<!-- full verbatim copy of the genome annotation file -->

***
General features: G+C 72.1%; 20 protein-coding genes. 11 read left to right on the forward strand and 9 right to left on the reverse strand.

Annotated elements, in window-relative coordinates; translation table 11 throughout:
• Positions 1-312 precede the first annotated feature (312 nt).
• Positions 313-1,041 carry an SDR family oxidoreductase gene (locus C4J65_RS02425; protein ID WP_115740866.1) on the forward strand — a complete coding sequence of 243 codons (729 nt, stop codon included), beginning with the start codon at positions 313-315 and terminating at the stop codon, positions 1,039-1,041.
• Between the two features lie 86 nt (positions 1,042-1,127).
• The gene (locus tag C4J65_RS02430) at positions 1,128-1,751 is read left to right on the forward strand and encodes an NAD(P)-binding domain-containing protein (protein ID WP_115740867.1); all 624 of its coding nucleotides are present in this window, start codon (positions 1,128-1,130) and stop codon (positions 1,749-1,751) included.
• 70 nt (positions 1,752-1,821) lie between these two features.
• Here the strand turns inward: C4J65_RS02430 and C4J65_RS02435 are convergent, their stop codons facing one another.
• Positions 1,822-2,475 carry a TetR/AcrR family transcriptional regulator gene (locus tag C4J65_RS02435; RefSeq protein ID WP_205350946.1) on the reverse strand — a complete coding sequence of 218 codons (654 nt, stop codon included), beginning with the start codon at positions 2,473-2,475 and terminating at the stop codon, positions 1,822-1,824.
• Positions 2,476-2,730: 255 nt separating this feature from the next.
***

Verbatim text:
General features: G+C 72.1%; 20 protein-coding genes. 11 read left to right on the forward strand and 9 right to left on the reverse strand.

Annotated elements, in window-relative coordinates; translation table 11 throughout:
• Positions 1-312 precede the first annotated feature (312 nt).
• Positions 313-1,041 carry an SDR family oxidoreductase gene (locus C4J65_RS02425; protein ID WP_115740866.1) on the forward strand — a complete coding sequence of 243 codons (729 nt, stop codon included), beginning with the start codon at positions 313-315 and terminating at the stop codon, positions 1,039-1,041.
• Between the two features lie 86 nt (positions 1,042-1,127).
• The gene (locus tag C4J65_RS02430) at positions 1,128-1,751 is read left to right on the forward strand and encodes an NAD(P)-binding domain-containing protein (protein ID WP_115740867.1); all 624 of its coding nucleotides are present in this window, start codon (positions 1,128-1,130) and stop codon (positions 1,749-1,751) included.
• 70 nt (positions 1,752-1,821) lie between these two features.
• Here the strand turns inward: C4J65_RS02430 and C4J65_RS02435 are convergent, their stop codons facing one another.
• Positions 1,822-2,475 carry a TetR/AcrR family transcriptional regulator gene (locus tag C4J65_RS02435; RefSeq protein ID WP_205350946.1) on the reverse strand — a complete coding sequence of 218 codons (654 nt, stop codon included), beginning with the start codon at positions 2,473-2,475 and terminating at the stop codon, positions 1,822-1,824.
• Positions 2,476-2,730: 255 nt separating this feature from the next.